With ‘Who Framed Roger Rabbit,’ these concerns were not at the forefront. There was no such thing as billion-dollar movies, and the usage of characters seemed to have more of a neighborly quality to them.
Spielberg was able to convince the following to lend their characters:
- Warner Bros — all the Looney Tunes characters
- Fleischer Studios — Koko the Clown, Betty Boop, Popeye, Superman
- King Features Syndicate — (also had the rights to Fleisher characters)
- Turner Studios — Droopy, Spike, Meathead Dog, Benny Burr
- Universal/Walter Lantz Productions — Woody Woodpecker, Papa Panda, Willy Walrus, Chilly Willy, Dinky Doodle
- Felix The Cat Creations
- Paramount Pictures — The Joker
These studios must have thought this was good exposure, and they didn’t have to do any work.
There may have been more motivation for Spielberg to get all these rights as he was to get a large part of the box-office profits.
He also made sure his contract gave him an enormous amount of creative control, so he could use these characters that could help make the movie an even bigger success.
Final Thoughts on ‘Who Framed Roger Rabbit?’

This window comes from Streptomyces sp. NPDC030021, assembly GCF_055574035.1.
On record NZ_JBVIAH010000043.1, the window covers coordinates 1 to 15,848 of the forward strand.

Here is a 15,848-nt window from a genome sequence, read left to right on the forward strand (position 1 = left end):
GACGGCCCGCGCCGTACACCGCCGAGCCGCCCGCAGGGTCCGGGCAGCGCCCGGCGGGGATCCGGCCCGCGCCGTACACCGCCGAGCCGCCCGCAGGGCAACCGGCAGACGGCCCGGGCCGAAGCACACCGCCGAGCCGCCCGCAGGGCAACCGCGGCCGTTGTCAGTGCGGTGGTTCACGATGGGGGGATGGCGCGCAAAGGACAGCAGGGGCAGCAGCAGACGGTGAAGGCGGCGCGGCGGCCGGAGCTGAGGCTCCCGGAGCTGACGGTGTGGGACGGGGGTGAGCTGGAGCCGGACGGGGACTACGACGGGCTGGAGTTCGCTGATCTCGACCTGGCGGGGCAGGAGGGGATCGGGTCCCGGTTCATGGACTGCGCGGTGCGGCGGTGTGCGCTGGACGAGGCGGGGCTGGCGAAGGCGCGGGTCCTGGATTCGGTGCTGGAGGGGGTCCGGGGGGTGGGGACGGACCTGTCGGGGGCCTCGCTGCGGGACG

The more you look back on this movie, the more you recognize it for the marvel it truly is.
To convince all these studios to loan out their characters for the betterment of one company is mind-blowing by today’s standards.
There’s just too much at stake in entertainment now compared to the 80s.
In the 80s, movies reigned supreme. There were only a few TV channels, no internet, and no streaming services.
Today, just convincing people to go to the movies is a challenge, and there is more research, testing, and marketing to make sure a movie will reclaim the investment made into it.
Spin-offs, sequels, prequels, and ‘reimaginings’ didn’t exist in the 80s to the extent they do now, and I guess the other studios didn’t see any downside to lending out their intellectual properties.
Today, no studio would risk this with the pressure on studios to turn a profit.
This is the case we saw with Spider-man, Sony, and Disney. As fans, we hate the idea of Spider-Man being taken out of the MCU.
If you are Sony — or an investor with them — why in the world would you let Disney and Marvel take all these profits on YOUR property.
Could a movie like this ever be made again? I would say no. There are just too many legal issues to juggle.
Either way, ‘Who Framed Roger Rabbit' remains an absolute spectacle, a beloved movie of the 80s, and something we will probably never see again.
Photo via IMDb